Further, as integrated circuits are scaled down, the complexity of fabricating the components that make up the devices continues to increase. With the increase in complexity also comes an increase in the cost of fabricating the integrated circuits. For example, as memory cells in SRAM continue to shrink, undesirable variations between desired results and actual results become a limiting factor because of the inherent limitations in many processes employed in the course of manufacturing. For example, precision limits in photolithography, and deposition processes affect production parameters.

Also, every masking step that is performed during fabrication dramatically increases the cost of manufacturing a given device. For example, in a typical damascene gate structure, three or more deposition and planarizing steps are required.

Therefore, there is a continuing need for a structure, process and method of fabrication that allows consistent and reliable formation of damascene gates and interconnects using minimal manufacturing processes.

SUMMARY OF THE INVENTION

The present invention overcomes the disadvantages of previously known integrated circuit fabrication techniques by providing a structure, layout, and method thereof, that combines the formation of a damascene gate and damascene local interconnect into a single mask and process. By combining the formation of a damascene gate and local interconnect into a single process, the advantages of low resistance wordlines and reduced gate length are realized while eliminating the local interconnect to gate contact resistance. Further, the present invention provides flexible layout of active area to form small memory cells viable in a production environment. As such, the present invention is particularly suited for the fabrication of SRAM memory devices.

In accordance with one embodiment of the present invention, isolation trenches are formed in a base substrate. An ILD layer is deposited over the base substrate, then a patterning and etching process is performed to define gate/local interconnect damascene trenches. Any residual resist material is then stripped away. A layer of gate oxide is formed at least within the gate/local interconnect damascene trenches at areas where gates are to be formed. If oxide is formed on the base substrate in the contact areas that define local interconnects, a patterned oxide etch is performed to remove at least a portion of the oxide from the base substrate contact area within the gate/local interconnect damascene trenches in the areas to define local interconnects. Any desired implants are performed and any residual resist is stripped.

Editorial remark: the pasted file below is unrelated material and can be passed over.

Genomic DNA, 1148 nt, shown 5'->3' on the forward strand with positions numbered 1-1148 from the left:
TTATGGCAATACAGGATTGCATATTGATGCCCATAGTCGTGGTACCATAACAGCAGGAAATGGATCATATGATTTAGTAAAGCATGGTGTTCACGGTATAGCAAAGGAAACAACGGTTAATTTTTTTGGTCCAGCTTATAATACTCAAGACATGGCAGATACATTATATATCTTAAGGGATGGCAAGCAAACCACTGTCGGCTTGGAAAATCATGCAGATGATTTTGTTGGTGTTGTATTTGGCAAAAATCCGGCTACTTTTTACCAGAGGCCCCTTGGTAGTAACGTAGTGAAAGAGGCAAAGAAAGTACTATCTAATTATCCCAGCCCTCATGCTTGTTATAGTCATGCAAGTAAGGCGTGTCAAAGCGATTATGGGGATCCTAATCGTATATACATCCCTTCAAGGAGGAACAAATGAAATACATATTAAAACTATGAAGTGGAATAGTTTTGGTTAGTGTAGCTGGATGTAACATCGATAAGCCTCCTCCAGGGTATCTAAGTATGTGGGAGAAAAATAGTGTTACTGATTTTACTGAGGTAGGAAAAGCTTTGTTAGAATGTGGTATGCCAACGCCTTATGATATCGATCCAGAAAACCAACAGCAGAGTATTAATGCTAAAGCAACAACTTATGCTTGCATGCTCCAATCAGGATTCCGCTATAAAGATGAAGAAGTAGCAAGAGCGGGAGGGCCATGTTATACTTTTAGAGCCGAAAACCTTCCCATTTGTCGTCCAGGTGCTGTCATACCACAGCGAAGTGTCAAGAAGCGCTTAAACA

A conductive layer is deposited over the structure filling the damascene trenches thus defining damascene gates and local interconnects. A polishing process is then performed to polish back the conductive layer to the ILD layer. Next, the ILD layer is stripped and spacers are formed adjacent to the gates and local interconnects. After forming the spacers, any additional required doping is performed. For example, the base substrate is doped to define source and drain regions of active area. Finally, any required back end of line wiring is completed.

It is an object of the present invention to provide a semiconductor structure that requires only one deposition and CMP process in forming a gate and local interconnect.

It is an object of the present invention to provide a semiconductor structure that eliminates the local interconnect to gate contact resistances.

It is an object of the present invention to provide a small cell layout for an SRAM memory cell.

Other objects of the present invention will be apparent in light of the description of the invention embodied herein.

BRIEF DESCRIPTION OF THE SEVERAL VIEWS OF THE DRAWINGS

The following detailed description of the preferred embodiments of the present invention can be best understood when read in conjunction with the following drawings, where like structure is indicated with like reference numerals, and in which:

FIG. 1 is an illustration of a semiconductor base substrate having an isolation trench formed therein according to one embodiment of the present invention

FIG. 2 is an illustration of a semiconductor structure during fabrication wherein an ILD layer is formed on the base substrate of FIG. 1 according to one embodiment of the present invention;

FIG. 3 is an illustration of a semiconductor structure during fabrication wherein a patterned mask is formed over the ILD layer of FIG. 2 according to one embodiment of the present invention;

FIG. 4 is an illustration of a semiconductor structure during fabrication wherein gate/local interconnect damascene trenches are formed through the ILD layer, and the patterned mask of FIG. 3 is stripped away according to one embodiment of the present invention;